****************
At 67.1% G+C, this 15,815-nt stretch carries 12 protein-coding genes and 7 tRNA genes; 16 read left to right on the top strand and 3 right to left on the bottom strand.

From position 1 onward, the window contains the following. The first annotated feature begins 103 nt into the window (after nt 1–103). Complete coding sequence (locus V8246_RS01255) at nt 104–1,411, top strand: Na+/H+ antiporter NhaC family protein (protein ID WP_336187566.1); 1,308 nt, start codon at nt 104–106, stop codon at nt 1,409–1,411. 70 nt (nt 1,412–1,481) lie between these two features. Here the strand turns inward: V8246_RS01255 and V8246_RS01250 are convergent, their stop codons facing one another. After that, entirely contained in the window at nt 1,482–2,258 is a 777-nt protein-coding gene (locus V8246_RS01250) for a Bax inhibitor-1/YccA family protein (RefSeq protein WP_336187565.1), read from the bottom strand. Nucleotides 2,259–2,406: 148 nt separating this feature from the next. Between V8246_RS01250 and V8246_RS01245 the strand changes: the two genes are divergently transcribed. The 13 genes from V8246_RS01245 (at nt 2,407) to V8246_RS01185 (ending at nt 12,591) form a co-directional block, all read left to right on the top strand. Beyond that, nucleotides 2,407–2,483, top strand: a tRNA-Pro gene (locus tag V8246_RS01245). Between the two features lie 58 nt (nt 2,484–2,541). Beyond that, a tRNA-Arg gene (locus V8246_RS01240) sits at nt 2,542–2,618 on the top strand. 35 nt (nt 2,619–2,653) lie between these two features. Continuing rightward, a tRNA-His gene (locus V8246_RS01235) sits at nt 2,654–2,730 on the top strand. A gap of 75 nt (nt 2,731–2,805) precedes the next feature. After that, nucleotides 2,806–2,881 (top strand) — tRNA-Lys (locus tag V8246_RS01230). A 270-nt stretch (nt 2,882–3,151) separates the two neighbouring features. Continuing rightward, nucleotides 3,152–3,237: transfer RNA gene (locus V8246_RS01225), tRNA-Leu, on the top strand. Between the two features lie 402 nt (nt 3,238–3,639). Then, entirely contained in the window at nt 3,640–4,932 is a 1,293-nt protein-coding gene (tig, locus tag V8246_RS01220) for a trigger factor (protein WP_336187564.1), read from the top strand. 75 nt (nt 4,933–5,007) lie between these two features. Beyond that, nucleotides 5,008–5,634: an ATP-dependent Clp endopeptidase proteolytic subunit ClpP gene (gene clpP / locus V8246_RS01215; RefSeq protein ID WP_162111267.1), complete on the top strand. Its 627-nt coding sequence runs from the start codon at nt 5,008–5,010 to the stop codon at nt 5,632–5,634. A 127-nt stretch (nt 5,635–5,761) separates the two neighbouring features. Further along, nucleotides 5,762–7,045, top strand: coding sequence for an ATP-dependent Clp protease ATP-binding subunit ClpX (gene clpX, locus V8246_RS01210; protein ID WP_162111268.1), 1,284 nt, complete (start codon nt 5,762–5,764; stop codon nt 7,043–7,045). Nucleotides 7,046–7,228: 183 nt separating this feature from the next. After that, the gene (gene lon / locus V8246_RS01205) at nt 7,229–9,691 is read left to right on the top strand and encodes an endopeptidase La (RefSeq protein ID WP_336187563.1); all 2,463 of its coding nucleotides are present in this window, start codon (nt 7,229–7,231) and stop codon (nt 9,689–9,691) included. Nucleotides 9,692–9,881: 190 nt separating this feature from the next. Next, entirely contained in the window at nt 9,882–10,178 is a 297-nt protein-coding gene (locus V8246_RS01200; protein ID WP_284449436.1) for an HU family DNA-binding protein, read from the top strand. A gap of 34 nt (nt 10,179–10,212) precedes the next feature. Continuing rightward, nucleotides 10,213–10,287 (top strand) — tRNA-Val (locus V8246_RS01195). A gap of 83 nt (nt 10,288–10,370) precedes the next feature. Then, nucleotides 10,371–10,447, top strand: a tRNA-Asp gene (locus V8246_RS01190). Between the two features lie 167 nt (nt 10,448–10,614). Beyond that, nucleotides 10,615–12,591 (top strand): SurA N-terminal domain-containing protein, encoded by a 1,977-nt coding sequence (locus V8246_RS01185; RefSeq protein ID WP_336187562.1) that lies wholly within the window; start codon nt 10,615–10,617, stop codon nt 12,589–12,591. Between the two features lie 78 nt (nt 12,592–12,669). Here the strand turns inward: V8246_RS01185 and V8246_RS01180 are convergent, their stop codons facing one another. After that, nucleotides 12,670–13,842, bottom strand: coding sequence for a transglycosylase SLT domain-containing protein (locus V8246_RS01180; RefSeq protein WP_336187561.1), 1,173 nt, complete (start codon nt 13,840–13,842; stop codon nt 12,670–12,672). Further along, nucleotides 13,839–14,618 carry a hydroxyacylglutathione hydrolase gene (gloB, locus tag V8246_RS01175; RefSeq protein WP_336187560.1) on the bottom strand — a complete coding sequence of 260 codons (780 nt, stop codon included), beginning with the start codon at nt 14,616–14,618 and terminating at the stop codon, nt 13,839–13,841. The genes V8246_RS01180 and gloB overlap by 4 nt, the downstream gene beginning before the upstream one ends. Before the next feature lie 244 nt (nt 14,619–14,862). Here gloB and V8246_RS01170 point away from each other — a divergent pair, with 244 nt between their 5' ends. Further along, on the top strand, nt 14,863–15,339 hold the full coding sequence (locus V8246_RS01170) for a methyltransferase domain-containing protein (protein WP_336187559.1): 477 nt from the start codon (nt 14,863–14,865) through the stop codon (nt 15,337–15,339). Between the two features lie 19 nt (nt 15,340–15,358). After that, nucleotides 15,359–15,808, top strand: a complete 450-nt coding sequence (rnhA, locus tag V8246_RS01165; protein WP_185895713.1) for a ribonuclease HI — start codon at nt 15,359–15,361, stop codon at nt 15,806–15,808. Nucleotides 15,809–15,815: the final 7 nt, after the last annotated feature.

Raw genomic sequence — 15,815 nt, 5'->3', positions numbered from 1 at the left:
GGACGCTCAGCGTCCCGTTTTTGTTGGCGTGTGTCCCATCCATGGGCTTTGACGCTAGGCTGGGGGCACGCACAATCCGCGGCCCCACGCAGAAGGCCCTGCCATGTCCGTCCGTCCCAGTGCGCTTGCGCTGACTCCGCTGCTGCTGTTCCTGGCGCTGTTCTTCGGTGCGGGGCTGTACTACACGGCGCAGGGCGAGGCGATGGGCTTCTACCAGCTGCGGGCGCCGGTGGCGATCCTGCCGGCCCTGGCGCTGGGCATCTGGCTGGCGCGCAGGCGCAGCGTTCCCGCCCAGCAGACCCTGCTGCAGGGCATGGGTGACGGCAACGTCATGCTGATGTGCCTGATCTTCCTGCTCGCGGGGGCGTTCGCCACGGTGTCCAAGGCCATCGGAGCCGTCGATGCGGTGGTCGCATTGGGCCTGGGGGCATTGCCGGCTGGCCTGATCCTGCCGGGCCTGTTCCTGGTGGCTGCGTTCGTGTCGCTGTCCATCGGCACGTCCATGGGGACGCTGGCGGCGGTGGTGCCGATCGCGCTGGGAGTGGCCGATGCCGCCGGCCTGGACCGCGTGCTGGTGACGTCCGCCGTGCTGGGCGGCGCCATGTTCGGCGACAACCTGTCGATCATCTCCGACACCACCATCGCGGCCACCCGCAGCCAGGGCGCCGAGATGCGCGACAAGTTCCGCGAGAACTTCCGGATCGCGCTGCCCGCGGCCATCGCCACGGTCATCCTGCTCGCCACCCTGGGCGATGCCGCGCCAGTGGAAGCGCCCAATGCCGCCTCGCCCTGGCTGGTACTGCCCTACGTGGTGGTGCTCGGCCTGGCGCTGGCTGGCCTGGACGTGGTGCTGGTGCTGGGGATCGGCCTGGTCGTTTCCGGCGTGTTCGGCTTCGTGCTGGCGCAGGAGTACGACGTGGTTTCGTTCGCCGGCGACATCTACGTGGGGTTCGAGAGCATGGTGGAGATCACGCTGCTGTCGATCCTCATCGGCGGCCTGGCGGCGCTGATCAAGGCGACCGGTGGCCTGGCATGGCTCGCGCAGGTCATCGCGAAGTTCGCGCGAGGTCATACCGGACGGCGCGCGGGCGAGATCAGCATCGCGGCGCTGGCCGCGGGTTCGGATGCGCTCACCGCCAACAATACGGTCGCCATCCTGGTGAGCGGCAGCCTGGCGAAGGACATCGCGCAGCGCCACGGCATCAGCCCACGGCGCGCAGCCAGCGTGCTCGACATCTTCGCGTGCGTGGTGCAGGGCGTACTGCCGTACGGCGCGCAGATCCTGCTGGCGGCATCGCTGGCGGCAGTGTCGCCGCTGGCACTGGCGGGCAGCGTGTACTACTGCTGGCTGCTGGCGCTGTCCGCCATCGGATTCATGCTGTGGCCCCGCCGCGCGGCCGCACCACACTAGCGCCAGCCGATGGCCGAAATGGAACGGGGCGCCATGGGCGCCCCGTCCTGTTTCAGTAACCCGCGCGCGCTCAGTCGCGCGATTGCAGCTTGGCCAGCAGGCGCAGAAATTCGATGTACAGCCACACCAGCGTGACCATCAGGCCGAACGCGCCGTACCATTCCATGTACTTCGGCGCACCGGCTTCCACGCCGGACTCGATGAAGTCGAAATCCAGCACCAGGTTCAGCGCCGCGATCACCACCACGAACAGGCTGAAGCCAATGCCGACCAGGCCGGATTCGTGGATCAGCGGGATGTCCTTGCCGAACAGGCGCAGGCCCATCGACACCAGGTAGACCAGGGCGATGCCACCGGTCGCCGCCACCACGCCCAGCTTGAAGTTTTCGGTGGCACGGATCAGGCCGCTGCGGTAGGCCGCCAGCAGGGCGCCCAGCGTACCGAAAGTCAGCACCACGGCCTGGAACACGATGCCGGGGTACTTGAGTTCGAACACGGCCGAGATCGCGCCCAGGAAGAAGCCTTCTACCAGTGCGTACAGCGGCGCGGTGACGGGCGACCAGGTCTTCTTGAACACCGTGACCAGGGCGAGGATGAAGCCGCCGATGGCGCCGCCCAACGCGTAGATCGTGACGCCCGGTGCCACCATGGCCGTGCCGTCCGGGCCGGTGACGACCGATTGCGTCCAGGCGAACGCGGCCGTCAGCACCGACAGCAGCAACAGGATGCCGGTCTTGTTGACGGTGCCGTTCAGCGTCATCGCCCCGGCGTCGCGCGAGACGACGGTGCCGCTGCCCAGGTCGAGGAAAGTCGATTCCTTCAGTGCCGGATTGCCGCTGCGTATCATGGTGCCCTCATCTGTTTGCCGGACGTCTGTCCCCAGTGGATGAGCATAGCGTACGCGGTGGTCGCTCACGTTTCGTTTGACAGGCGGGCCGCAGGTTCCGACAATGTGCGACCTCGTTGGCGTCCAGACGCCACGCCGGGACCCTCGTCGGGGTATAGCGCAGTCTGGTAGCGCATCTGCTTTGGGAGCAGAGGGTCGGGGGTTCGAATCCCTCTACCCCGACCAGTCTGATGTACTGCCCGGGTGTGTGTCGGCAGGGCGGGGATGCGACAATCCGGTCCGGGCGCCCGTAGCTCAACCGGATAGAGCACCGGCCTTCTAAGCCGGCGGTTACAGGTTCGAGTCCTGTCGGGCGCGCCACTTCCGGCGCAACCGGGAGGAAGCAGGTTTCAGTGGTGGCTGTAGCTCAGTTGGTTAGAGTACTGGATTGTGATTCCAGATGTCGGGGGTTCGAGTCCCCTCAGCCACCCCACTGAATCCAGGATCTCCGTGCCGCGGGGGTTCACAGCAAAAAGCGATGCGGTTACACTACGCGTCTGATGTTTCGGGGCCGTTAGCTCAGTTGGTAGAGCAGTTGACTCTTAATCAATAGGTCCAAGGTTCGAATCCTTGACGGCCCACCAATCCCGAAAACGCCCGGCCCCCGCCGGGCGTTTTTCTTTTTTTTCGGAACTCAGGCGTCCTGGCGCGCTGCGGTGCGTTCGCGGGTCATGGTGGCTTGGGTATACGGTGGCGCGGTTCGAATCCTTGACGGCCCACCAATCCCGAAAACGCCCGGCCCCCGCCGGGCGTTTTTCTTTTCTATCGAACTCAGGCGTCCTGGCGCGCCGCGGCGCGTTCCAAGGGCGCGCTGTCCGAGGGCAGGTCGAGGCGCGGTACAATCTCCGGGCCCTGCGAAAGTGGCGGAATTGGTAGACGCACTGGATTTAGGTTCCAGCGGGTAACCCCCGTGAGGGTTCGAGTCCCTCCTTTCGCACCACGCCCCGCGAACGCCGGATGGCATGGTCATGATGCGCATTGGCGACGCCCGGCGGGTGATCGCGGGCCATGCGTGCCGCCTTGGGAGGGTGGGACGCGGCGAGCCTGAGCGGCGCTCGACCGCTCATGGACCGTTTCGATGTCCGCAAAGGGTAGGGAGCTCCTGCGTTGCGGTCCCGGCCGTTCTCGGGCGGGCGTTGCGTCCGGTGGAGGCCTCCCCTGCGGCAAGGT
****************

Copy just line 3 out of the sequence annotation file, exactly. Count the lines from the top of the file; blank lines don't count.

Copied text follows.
Raw genomic sequence — 15,815 nt, 5'->3', positions numbered from 1 at the left: